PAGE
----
In the last 40 years, since the 1980 presidential election and all subsequent federal elections, more women than men have cast ballots in those elections. In fact, the number of women voting has been greater than men in all presidential elections since 1964. In 2018, 55 percent of eligible women voted versus 51.8 percent of eligible men, compared to 61 percent of eligible women and 61.5 percent of eligible men in 1980, and 39.25 of eligible women and 37.5 percent of eligible men in 1964. These statistics are on track with the last two decennial censuses of 2000 and 2010, which reported a male population of just over 49 percent and a female population of just under 51 percent. Based on this analysis, the Nineteenth Amendment has been successful, and its promise has been achieved.
Percentages of Women in Federal and State Elective Office
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Percentages of Women in Federal and State Elective Office
Women in Elective Office
But a more nuanced interpretation would suggest that the intent of the women’s suffrage movement was about more than giving women the right to vote. After all, the genesis of the Nineteenth Amendment, born of the first women’s rights convention at Seneca Falls, New York, was to give women complete and equal rights to men. Today, this concept of equal rights is explored through “gender parity” and the “gender gap.”
In any vibrant society or democracy, the ability of all citizens to participate fully and equally in all levels of the political process is paramount. Full participation in the electoral process is not limited to voting. The Global Gender Gap Report 2020 (Gender Gap Report), published by the World Economic Forum, surveys 153 countries and measures various dimensions to determine progress toward gender parity. Those key dimensions are economic participation and opportunity, educational attainment, health and survival, and political representation. The scope and intent of the Nineteenth Amendment fall squarely in the dimension of political representation.
The Gender Gap Report states, “[w]ithout representing one-half of the population in national and local politics, progress will be stymied in other areas pertinent to women and the quest for gender parity.” In other words, unless full consideration and understanding of women’s issues occurs during the drafting of legislation and policy, then other key aspects affecting women, such as economic participation and opportunity, are less likely to advance. Simply put, equal representation of women in national, state, and local government is a key factor in ensuring and advancing gender parity. An analysis of women in elective office in the United States will require a more thorough examination of American women in politics and, for comparison purposes, their counterparts in the rest of the world.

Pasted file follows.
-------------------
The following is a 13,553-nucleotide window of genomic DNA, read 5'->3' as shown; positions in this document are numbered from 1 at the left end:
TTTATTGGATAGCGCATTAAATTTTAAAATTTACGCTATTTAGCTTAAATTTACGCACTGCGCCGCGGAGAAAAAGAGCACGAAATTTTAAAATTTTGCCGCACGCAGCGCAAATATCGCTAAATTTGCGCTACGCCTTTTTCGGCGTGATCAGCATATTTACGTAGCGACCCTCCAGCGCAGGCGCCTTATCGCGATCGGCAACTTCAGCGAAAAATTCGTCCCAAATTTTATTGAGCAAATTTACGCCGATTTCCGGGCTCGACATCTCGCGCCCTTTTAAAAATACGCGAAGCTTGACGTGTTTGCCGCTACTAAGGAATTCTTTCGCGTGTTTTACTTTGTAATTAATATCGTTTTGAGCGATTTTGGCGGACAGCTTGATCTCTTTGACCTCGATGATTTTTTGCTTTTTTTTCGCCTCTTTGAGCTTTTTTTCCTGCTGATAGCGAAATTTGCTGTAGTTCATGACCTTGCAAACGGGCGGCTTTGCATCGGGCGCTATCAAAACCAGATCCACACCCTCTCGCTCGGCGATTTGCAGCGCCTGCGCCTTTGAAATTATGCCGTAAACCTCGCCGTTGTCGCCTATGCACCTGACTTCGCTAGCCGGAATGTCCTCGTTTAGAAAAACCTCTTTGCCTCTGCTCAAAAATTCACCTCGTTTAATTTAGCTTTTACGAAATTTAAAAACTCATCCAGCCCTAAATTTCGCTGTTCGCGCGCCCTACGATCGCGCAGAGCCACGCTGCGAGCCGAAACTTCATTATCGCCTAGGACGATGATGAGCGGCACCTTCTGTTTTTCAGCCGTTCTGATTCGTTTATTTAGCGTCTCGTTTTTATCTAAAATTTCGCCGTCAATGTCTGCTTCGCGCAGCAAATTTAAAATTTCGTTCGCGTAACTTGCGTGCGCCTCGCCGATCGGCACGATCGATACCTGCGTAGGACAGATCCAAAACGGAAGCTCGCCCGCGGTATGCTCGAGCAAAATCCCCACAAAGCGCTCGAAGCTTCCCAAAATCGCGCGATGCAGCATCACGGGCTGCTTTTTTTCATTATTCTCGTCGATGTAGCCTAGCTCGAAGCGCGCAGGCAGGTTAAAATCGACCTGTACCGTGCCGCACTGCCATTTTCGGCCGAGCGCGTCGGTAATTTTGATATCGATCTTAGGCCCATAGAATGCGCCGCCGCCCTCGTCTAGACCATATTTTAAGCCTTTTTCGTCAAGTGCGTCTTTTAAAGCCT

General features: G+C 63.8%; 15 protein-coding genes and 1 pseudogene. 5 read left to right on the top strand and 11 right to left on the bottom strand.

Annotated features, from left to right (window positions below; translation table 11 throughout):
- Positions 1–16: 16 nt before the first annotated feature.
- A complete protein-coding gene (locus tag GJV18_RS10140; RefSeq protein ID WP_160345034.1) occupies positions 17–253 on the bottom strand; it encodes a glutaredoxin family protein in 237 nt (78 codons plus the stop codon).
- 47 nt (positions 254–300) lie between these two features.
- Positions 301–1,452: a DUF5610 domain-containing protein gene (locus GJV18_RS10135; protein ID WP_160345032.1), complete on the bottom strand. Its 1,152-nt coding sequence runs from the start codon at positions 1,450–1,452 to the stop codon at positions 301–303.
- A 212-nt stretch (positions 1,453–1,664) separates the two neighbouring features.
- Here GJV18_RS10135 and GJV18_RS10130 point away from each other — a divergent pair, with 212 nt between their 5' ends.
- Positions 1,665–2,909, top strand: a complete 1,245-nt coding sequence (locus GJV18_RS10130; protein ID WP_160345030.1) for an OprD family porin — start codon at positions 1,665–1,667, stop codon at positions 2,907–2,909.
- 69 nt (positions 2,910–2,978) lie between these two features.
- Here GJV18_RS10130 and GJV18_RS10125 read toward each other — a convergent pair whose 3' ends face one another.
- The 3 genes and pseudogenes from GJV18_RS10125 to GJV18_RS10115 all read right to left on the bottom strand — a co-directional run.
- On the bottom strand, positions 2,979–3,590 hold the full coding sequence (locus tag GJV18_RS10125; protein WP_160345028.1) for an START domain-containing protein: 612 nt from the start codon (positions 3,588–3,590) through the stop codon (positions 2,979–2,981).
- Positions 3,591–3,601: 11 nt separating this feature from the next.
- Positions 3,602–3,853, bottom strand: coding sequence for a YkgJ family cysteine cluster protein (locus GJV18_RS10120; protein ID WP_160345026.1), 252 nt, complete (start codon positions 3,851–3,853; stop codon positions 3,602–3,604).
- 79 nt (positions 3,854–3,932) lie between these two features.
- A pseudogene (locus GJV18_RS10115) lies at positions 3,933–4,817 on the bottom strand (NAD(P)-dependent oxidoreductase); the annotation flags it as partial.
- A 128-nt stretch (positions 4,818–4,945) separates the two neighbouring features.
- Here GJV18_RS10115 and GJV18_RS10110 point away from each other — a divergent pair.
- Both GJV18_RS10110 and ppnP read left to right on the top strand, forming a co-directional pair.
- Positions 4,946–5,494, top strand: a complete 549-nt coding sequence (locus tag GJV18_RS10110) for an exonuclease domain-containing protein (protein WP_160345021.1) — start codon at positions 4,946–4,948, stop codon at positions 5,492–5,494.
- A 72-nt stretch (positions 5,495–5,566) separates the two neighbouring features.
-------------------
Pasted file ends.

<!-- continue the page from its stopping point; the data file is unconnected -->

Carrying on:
The Gender Gap and Political Representation: U.S. vs. the Rest of the World
The United States
In 2019, with the centennial of the Nineteenth Amendment just around the corner, there are a record 126 American women in federal elective office (25 women senators and 101 women representatives); 91 women in statewide elective executive positions; and 28.9 percent of statewide elective legislative offices are held by women.
The following figures represent a growing upward trend of women in elective government roles in the United States.
In 2019, on the local level, in the 100 cities with the largest populations, 27 seats are held by women mayors; in cities with populations greater than 100,000, 59 out of 284 mayors are women; and in cities with populations greater than 30,000, 300 women out of 1,366 are mayors. Roughly 22 percent of mayors in cities with populations greater than 30,000 are women.
These figures representing the role of American women in federal, state, and local government elective office show great growth, but unfortunately when compared to the proportion of women to men, the gender gap is still large. The female-to-male ratio in the United States hovers at close to even, with the slightest of advantages to women at 51 percent of the population and men at 49 percent. Even if we use the generous figure of 29.3 percent of women in statewide elective office in 2019, the gender gap is over 20 percent, and in federal elective office, the gender gap is over 25 percent. These figures point to a long road to gender parity in political representation in the United States.